AP –January 7, 2013 –By this point in winter, Sharon Roher would ordinarily be closing in on renting her two Seaside Heights properties for the entire summer.
This year, she has only four weeks booked and is struggling to figure out how many of her customers will return to the Ocean County beach resort, which is among the Jersey Shore towns hit hardest by Hurricane Sandy nearly two and a half months ago.
Even though Atlantic and Cape May counties — geographically about half of New Jersey’s 127-mile coastline — were left largely unscathed, it’s the entire blocks of homes and businesses reduced to rubble in Ocean and Monmouth counties that are seared into the nation’s consciousness.
Sandy’s enduring image has been Seaside Heights’ roller coaster, which once sat upon a boardwalk made famous by the exploits of Snooki and Pauly D. It remains partially submerged in the Atlantic Ocean.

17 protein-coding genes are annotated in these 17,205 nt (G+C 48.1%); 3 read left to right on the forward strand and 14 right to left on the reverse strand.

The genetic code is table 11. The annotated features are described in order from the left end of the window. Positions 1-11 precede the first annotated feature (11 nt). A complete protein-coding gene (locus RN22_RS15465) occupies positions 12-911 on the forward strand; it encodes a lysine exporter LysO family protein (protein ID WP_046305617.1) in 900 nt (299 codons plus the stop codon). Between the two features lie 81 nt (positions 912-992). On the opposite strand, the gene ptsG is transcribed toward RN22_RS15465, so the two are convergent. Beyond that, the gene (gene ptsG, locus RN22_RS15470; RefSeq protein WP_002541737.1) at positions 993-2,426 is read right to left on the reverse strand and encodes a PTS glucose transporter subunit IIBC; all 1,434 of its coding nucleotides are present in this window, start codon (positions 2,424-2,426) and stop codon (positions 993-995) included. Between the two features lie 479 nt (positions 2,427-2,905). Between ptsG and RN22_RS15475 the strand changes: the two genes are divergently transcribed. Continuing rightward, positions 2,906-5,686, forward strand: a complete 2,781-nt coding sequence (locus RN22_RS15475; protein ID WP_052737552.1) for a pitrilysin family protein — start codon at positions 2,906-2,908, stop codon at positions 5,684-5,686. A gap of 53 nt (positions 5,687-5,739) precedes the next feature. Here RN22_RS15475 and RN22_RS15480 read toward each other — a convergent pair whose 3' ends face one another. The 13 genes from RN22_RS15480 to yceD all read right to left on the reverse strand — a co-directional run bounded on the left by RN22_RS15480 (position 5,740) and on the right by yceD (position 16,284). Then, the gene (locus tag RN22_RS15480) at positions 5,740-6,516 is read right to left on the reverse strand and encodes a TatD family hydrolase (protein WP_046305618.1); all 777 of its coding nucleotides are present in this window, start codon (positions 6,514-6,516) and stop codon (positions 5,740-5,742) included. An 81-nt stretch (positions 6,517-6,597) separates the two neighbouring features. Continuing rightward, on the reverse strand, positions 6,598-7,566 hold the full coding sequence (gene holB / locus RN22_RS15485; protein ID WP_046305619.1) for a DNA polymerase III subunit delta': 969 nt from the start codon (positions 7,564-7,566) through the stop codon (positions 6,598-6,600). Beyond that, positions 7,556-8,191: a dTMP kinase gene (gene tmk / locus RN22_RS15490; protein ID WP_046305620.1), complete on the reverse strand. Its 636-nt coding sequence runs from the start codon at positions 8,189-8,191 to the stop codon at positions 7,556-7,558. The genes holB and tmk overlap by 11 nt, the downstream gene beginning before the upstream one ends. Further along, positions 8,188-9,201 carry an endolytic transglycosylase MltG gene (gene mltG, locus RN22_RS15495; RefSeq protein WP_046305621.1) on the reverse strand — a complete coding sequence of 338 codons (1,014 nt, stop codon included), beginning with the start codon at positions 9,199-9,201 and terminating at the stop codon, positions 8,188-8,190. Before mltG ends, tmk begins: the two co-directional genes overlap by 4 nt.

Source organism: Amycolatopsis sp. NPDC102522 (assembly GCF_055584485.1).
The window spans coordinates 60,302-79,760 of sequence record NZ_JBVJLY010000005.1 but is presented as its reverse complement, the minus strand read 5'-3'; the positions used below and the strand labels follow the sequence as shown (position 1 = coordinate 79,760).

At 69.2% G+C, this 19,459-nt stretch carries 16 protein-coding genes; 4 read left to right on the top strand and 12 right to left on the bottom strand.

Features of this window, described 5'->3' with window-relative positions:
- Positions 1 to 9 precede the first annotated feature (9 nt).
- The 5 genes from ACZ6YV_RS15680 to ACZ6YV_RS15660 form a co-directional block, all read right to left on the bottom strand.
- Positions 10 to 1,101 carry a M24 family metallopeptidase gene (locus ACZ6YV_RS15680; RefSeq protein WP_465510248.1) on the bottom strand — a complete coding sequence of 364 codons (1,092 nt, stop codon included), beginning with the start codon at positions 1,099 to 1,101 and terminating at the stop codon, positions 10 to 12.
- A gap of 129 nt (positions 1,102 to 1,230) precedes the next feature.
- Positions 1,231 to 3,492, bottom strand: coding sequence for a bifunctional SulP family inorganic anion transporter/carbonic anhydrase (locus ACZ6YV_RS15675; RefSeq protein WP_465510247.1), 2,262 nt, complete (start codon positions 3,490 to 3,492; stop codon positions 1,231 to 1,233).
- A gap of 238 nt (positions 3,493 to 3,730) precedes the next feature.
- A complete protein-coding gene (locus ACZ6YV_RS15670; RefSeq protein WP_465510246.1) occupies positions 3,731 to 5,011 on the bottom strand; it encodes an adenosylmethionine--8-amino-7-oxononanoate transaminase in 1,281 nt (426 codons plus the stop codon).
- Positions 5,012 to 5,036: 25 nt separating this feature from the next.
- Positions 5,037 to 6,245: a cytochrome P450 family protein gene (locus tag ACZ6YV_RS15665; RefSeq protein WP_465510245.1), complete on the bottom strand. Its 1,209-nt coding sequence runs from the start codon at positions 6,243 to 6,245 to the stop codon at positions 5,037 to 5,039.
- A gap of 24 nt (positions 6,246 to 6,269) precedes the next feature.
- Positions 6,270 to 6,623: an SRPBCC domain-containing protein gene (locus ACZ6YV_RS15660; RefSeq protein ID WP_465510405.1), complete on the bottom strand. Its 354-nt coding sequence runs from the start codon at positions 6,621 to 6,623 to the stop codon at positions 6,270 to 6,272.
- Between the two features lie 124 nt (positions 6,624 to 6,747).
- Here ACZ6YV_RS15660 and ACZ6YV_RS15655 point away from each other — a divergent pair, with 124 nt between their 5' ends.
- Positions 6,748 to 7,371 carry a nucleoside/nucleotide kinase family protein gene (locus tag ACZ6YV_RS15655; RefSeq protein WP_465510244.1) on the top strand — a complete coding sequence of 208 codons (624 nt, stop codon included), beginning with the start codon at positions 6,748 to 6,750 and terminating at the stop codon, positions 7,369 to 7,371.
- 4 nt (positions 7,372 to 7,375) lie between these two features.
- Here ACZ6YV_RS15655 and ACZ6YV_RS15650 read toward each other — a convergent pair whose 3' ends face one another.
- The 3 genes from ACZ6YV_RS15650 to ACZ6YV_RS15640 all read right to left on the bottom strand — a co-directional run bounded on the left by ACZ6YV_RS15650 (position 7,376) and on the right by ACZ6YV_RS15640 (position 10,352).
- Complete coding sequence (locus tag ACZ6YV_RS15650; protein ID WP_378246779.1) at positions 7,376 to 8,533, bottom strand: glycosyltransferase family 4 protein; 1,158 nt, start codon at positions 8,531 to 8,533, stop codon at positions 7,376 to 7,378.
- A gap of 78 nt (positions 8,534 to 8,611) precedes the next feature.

Those images of devastation, fearful shore homeowners and businesses say, could ultimately have a negative impact on New Jersey’s $38 billion-a-year tourism industry — a trade that depends heavily on the coast for its bottom line.
“The first thought out of everyone’s mouth is, ‘Are they going to have a summer season?’” Roher told The Philadelphia Inquirer. The 60-year-old lives year-round in Pleasant Valley, Pa.
The answer from municipal officials, businesses and property owners is loud and clear: Yes, Virginia and Maryland, North Carolina, and Delaware … New Jersey will, indeed, have a summer season.
Yes, despite the delay in passage of federal recovery aid and the bevy of beach towns from Delmarva to the Outer Banks that would love to poach — ahem, woo — vacationers with their Southern charms. Marketers in competing coastal states have initiated plans to put the hard sell on target audiences in New Jersey, New York and Pennsylvania. More>>